The “Me” decade was a heyday for digital watch displays on both mechanical and quartz-powered timepieces. Moreover, the direct read display lent itself nicely to the futuristic case shapes, textures, and materials that were so popular in the ‘70s.

If you want to dive deeper into this era of high-concept timepieces, we suggest following @jumphourking on Instagram. Here, collector Ruud van Rijn has curated images of all kinds of novelties from time-honored maisons, such as Omega, Nivada Grenchen, and Bulova, but also brands that have faded into obscurity, like Sorna, Maty, and Seculus.

Paris-based Argon is the brainchild of entrepreneur Guillaume Laidet and independent watchmaker Théo Auffret. Their first offering, the SpaceOne, falls firmly into this space oddity category design-wise. The collection is offered in starship-shaped cases made of retro-futuristic brushed or polished stainless steel, brushed blue or gray titanium, and black carbon.

For those looking to explore bold new worlds in collecting through jump-hours, SpaceOne also aims to bring high watchmaking within the reach of all watch enthusiasts.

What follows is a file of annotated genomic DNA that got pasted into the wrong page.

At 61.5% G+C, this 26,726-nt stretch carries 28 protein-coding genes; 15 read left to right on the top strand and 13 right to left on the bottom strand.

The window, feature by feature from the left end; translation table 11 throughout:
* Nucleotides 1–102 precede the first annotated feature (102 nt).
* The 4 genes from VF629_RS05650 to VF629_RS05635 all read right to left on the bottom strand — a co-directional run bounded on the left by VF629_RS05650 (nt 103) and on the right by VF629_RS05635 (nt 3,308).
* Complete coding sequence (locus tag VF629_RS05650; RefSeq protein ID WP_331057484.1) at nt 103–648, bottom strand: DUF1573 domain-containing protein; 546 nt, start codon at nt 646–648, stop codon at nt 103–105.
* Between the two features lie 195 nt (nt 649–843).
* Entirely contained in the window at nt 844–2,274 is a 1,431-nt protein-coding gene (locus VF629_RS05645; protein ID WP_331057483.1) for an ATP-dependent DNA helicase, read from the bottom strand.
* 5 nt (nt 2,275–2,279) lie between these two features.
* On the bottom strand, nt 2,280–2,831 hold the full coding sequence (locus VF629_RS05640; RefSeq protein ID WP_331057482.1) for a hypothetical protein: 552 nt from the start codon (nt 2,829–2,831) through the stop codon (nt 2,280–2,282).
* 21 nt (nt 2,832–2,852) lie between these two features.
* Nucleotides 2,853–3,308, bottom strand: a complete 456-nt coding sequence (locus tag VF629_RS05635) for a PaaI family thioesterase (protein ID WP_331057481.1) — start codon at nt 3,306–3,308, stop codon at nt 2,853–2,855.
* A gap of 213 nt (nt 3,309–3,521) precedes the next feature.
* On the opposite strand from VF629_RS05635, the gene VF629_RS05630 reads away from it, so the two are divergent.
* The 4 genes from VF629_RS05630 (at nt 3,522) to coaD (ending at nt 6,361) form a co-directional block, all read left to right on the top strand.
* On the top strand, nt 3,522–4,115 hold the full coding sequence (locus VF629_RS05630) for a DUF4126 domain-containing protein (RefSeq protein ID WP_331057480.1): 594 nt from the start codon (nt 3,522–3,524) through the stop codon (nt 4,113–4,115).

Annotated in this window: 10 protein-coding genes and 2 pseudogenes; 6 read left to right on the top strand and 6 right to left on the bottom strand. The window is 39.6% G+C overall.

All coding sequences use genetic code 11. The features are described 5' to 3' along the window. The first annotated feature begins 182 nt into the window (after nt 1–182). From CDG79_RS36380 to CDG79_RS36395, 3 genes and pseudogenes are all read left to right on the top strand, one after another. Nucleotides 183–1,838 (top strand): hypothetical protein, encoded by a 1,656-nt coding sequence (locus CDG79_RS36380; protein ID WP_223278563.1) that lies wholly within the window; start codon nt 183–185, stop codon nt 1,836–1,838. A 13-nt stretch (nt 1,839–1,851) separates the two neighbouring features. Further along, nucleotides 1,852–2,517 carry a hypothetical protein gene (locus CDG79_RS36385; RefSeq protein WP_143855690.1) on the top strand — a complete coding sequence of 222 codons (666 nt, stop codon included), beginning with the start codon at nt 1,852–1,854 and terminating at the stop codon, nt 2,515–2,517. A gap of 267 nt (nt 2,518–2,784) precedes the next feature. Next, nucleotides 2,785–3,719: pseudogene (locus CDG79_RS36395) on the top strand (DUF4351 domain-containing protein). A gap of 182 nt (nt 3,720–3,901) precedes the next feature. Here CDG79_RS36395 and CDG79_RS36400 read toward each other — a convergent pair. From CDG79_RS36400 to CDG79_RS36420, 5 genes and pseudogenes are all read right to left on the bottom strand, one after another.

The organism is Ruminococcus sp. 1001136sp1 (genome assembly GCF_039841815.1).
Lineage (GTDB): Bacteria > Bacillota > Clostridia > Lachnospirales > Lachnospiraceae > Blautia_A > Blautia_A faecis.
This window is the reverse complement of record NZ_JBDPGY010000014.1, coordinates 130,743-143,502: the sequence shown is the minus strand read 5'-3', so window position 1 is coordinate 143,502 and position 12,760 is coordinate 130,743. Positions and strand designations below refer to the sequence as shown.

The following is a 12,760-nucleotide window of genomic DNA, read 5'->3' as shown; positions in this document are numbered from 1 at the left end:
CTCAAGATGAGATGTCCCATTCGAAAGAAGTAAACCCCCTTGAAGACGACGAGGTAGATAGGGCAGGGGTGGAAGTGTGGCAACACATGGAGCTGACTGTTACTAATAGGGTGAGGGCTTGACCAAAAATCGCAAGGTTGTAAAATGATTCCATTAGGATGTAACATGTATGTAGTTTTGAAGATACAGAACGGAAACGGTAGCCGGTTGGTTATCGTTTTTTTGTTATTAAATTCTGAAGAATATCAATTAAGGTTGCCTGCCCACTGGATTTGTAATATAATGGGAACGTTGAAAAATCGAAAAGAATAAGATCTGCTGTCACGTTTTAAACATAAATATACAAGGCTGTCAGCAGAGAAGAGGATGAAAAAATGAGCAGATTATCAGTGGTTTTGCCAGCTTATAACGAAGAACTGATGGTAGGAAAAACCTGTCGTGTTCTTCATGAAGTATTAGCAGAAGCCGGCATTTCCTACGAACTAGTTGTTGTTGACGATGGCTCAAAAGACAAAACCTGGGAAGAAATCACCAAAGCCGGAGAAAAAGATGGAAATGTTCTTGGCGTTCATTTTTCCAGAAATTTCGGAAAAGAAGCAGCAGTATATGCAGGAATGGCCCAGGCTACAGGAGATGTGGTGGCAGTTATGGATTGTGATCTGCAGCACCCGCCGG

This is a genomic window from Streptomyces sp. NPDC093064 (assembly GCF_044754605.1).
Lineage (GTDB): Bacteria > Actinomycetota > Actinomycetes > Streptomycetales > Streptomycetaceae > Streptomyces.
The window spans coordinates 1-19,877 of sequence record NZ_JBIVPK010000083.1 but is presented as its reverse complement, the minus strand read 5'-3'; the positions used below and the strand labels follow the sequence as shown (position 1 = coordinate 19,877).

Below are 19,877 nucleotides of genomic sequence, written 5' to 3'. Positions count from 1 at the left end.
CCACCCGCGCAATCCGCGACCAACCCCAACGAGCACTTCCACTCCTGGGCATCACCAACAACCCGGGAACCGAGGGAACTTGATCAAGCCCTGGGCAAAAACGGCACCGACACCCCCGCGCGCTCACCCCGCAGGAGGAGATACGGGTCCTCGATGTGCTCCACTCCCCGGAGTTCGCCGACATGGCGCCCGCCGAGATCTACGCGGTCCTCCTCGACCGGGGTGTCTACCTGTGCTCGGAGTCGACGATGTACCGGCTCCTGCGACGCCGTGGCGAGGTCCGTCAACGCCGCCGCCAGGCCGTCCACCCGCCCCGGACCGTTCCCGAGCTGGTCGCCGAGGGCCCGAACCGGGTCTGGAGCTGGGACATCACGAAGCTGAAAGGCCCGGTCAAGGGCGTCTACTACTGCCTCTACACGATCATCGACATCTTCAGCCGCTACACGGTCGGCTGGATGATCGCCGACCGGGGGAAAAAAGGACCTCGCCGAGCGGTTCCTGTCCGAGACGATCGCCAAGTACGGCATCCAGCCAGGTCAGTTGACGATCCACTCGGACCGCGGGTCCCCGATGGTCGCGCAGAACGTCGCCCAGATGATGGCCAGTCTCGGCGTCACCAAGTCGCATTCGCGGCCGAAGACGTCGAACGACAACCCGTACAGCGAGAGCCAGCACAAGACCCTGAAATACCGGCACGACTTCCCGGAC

Thus, to keep this complication down to earth price-wise (these watches start at €1,500), it incorporates a Swiss-made automatic movement from Soprod (which runs at 28,000vph and holds a power reserve of 38 hours) and a nine-part, jumping-hour module developed by Auffret.

Another interesting design element is that, unlike the left-to-right displays of many of its 1970s brothers and sisters, the hour on the SpaceOne is placed in the middle, which makes it easier to read once you get used to it.

Mr. Jones: The Promise of Happiness

What does the future hold for jump-hour watches? One of the most fascinating things about this genre is that the interface allows for an incredible amount of information in a very small space, thus allowing for creative dial designs. One of the most innovative makers of mechanical digital watches is London-based Mr. Jones.